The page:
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Want to postpone my menstrual perio
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Teri111 posted:
Hi! My name is Teri! I need to postpone my menstrual period for a few days! This is VERY important to me!! How can I do this? I have heard of taking BC pills temporarily, but is that safe? I am 34 yrs old, and my tubes are tied. I haven't taken birth control for about 12 years! Also, today is Sunday, I need to "not" be on my period this Thursday thru Sunday. Will taking the pill work fast enough? I normally would start in the next 2-3 days. Or any other suggestions? Help!
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J_Harrison_Hohner responded:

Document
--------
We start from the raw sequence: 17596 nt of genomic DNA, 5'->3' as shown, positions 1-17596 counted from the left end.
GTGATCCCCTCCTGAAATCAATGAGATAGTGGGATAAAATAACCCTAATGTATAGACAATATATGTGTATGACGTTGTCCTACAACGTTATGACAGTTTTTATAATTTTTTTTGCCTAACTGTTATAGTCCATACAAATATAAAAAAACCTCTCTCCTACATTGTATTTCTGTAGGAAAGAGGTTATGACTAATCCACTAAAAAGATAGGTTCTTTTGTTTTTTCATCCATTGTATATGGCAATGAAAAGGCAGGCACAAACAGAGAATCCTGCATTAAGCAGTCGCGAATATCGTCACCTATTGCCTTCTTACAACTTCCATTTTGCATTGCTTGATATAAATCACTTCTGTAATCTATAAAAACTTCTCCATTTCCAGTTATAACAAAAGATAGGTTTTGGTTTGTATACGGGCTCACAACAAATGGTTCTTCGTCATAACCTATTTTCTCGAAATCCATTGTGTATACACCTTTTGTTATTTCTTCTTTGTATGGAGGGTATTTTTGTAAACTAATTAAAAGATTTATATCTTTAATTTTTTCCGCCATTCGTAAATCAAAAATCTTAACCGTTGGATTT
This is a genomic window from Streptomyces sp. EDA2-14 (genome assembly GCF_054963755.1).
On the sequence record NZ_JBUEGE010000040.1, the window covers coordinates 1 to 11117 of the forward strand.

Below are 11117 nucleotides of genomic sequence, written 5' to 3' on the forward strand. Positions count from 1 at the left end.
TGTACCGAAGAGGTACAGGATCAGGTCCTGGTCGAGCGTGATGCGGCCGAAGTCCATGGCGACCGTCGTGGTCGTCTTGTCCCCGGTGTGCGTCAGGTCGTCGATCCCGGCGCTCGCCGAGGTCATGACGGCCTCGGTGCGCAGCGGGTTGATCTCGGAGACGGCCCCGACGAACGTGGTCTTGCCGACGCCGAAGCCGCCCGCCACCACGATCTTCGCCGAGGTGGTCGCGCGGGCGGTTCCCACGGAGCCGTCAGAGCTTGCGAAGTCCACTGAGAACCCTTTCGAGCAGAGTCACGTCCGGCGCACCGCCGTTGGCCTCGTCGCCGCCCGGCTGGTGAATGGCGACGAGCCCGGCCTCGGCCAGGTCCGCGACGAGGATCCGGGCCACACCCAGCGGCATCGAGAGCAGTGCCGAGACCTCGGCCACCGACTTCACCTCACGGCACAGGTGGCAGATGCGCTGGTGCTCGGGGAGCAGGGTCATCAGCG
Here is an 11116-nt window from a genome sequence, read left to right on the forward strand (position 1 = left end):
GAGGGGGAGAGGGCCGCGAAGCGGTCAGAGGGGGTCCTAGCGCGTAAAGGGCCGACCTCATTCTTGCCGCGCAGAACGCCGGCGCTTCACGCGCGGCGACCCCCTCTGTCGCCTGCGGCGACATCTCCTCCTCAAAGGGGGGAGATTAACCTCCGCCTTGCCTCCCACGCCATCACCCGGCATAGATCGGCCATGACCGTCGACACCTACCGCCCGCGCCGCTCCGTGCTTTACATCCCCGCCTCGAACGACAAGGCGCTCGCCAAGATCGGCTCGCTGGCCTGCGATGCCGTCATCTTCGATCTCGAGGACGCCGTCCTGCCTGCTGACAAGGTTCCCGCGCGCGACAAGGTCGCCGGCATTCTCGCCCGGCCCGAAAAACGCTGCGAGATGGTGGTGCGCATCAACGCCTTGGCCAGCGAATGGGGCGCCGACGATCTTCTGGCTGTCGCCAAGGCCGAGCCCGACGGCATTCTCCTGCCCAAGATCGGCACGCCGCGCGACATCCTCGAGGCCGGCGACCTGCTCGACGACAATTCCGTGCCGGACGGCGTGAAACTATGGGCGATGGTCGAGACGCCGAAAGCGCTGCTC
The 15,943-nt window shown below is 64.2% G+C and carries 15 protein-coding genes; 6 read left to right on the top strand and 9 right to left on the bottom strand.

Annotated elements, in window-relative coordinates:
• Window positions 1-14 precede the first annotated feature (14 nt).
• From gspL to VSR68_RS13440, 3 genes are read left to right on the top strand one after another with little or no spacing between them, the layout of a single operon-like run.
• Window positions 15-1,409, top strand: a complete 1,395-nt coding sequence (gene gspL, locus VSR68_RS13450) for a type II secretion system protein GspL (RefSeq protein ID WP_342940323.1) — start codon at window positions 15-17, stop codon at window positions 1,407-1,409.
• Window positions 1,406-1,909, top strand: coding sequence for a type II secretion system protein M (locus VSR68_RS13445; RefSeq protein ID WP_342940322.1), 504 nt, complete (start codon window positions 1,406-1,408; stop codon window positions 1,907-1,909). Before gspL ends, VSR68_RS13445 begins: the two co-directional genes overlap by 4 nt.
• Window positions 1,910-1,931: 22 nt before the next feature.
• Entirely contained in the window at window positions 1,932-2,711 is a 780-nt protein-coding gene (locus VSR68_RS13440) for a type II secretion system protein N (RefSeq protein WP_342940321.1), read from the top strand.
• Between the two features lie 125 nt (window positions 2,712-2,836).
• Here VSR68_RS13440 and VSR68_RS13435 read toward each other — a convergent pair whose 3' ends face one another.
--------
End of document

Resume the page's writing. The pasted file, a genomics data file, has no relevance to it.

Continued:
Dear Terri: There are many reasons for a woman to want to delay the onset of her period. There are no studies that specifically address this issue. The majority of the literature reflects eliminating menstrual flows as a treatment option for menstrual migraines, endometriosis, severe cramps, and other medical conditions. The following is a list of ways to try and delay menses. 1. If a woman is already on oral contraceptives (OC)(or the NuvaRing, or OrthoEvraPatch), it is easy to just eliminate the placebo week. After the last active pill is taken in one pack, next day open a new pack and begin with the active pills. The period should arrive around the placebo pills of that second pack. If breakthrough bleeding should occur just keep taking your pills in the prescribed order to continue contraceptive protection. 3. If you are not currently on OCs you can get a prescription and utilize the ?Quick Start? method. An established pregnancy has to be ruled out (not an issue for you with a tubal ligation). The first active pill can be begun the day you receive them. If they are being used for birth control a back up method MUST be used for a minimum of a week. One study has shown that there was not a statistically significant increase in break thorough bleeding despite starting in the middle of a menstrual month (Westoff C. et al. Fertil Steril 2003). Once on OCs a woman can then utilize extended use of active pills in an attempt to delay menses. 4. One source, without documentation, suggests the use of Provera 10 mg for five days to induce a flow before its scheduled time. The hope is that the early shedding of the uterine lining will prevent a later bleed. 5. If one cannot use hormonal birth control, perhaps the use of high dose ibuprofen might delay menses. A much older published report (Halbert, J Repro Med, 1983) found a very small group of women who had delayed periods in response to the use of ibuprofen 400 mg three times a day when started three days before the expected onset of flow. Terri, given that you are so close to your period using birth control pills (which are safe) may not be effective in stopping a bleed slated to start in 2-3 days. Provera, if taken from tomorrow through next Sunday MIGHT delay your flow until you stop the Provera. The ibuprofen has an advantage to being over the counter. None of these strategies should be employed without first checking with your own GYN or clinic--so please do that. In each of these strategies your specific medical history has to be considered. It is also important to remember that breakthrough bleeding can occur despite the best intentions. Yours, Jane


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